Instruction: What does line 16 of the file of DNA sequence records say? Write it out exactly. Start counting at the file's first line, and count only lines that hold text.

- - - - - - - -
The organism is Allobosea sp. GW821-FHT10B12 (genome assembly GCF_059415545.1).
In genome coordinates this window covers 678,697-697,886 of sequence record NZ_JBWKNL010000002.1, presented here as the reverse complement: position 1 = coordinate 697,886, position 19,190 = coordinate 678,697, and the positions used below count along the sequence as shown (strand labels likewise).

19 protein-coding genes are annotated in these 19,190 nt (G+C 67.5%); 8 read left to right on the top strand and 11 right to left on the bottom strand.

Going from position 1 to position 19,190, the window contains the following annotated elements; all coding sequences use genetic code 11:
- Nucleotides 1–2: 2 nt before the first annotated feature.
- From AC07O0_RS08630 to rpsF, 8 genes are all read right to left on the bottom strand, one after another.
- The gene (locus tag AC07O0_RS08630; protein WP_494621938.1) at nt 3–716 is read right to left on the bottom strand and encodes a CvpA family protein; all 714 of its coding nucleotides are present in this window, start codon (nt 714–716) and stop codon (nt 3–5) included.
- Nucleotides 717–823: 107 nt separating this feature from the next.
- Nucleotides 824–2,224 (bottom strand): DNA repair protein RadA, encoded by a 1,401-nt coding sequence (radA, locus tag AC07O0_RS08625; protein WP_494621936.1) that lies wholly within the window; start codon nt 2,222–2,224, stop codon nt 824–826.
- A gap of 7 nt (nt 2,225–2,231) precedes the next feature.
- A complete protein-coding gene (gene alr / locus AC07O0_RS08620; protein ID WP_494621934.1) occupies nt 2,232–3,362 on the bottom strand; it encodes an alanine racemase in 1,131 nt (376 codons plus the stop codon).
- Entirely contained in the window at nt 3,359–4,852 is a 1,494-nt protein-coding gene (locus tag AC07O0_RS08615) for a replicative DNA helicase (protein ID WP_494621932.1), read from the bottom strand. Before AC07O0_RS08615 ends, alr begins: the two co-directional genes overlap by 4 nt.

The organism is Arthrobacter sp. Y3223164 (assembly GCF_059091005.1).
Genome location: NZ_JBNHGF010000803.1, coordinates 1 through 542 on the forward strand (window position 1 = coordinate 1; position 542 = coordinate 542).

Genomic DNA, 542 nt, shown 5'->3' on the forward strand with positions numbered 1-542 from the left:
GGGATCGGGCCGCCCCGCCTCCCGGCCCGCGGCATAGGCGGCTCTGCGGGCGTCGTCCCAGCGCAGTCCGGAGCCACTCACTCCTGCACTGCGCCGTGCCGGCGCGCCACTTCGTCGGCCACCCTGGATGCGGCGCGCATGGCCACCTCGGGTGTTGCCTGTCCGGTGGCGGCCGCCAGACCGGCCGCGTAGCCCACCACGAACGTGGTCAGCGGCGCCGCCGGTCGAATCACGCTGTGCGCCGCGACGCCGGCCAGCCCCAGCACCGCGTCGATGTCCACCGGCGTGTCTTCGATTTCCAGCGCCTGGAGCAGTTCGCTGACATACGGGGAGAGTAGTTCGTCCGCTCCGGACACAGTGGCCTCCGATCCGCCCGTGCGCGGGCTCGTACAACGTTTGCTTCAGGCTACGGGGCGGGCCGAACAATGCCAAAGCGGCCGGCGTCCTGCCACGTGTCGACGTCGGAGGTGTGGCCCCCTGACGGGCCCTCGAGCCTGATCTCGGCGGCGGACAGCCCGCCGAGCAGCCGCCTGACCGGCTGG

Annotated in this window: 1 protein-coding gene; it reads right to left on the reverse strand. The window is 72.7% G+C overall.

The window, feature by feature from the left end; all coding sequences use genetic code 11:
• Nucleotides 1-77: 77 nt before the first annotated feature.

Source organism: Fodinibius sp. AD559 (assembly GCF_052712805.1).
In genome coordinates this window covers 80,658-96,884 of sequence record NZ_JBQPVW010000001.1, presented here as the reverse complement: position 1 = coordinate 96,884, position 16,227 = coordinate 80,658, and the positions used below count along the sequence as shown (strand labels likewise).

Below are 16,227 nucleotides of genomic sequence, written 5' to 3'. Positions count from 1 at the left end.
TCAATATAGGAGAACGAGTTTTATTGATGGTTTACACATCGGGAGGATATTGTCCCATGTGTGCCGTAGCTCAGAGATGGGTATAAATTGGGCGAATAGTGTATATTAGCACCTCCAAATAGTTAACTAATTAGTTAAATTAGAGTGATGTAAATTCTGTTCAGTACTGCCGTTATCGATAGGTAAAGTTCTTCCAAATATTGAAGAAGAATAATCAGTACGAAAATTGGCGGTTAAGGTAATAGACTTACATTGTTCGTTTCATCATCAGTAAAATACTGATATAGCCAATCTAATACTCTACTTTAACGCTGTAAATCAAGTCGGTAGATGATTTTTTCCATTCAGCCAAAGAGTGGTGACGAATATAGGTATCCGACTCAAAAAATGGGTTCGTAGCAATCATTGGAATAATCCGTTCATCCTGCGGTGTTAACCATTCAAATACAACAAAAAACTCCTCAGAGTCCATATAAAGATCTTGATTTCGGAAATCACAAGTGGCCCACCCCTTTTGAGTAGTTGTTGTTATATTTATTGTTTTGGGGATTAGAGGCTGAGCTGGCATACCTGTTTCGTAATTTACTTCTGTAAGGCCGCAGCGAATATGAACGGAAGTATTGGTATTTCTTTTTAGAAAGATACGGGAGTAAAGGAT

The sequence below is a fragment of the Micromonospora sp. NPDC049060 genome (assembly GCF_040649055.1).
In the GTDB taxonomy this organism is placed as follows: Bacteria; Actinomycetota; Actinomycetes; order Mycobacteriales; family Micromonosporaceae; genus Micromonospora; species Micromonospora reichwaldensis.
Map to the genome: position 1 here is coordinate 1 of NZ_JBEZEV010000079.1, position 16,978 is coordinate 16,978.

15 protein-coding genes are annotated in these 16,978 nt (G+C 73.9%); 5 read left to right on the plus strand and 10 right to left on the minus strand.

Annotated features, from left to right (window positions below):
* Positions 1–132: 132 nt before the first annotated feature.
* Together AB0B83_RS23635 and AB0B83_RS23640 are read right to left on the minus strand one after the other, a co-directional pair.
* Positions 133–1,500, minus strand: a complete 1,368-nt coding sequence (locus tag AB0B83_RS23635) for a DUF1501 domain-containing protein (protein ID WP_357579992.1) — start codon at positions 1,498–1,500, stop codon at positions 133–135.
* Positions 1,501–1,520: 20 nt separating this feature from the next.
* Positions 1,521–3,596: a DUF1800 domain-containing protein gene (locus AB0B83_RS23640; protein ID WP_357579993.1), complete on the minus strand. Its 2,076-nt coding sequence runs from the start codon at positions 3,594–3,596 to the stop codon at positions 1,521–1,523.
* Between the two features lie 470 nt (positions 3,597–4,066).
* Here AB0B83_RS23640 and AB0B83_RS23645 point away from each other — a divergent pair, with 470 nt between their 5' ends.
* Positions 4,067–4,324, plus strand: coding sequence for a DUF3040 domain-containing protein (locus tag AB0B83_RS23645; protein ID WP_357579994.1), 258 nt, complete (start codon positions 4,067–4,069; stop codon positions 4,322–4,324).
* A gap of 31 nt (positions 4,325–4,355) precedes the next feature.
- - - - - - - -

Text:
GGGATCGGGCCGCCCCGCCTCCCGGCCCGCGGCATAGGCGGCTCTGCGGGCGTCGTCCCAGCGCAGTCCGGAGCCACTCACTCCTGCACTGCGCCGTGCCGGCGCGCCACTTCGTCGGCCACCCTGGATGCGGCGCGCATGGCCACCTCGGGTGTTGCCTGTCCGGTGGCGGCCGCCAGACCGGCCGCGTAGCCCACCACGAACGTGGTCAGCGGCGCCGCCGGTCGAATCACGCTGTGCGCCGCGACGCCGGCCAGCCCCAGCACCGCGTCGATGTCCACCGGCGTGTCTTCGATTTCCAGCGCCTGGAGCAGTTCGCTGACATACGGGGAGAGTAGTTCGTCCGCTCCGGACACAGTGGCCTCCGATCCGCCCGTGCGCGGGCTCGTACAACGTTTGCTTCAGGCTACGGGGCGGGCCGAACAATGCCAAAGCGGCCGGCGTCCTGCCACGTGTCGACGTCGGAGGTGTGGCCCCCTGACGGGCCCTCGAGCCTGATCTCGGCGGCGGACAGCCCGCCGAGCAGCCGCCTGACCGGCTGG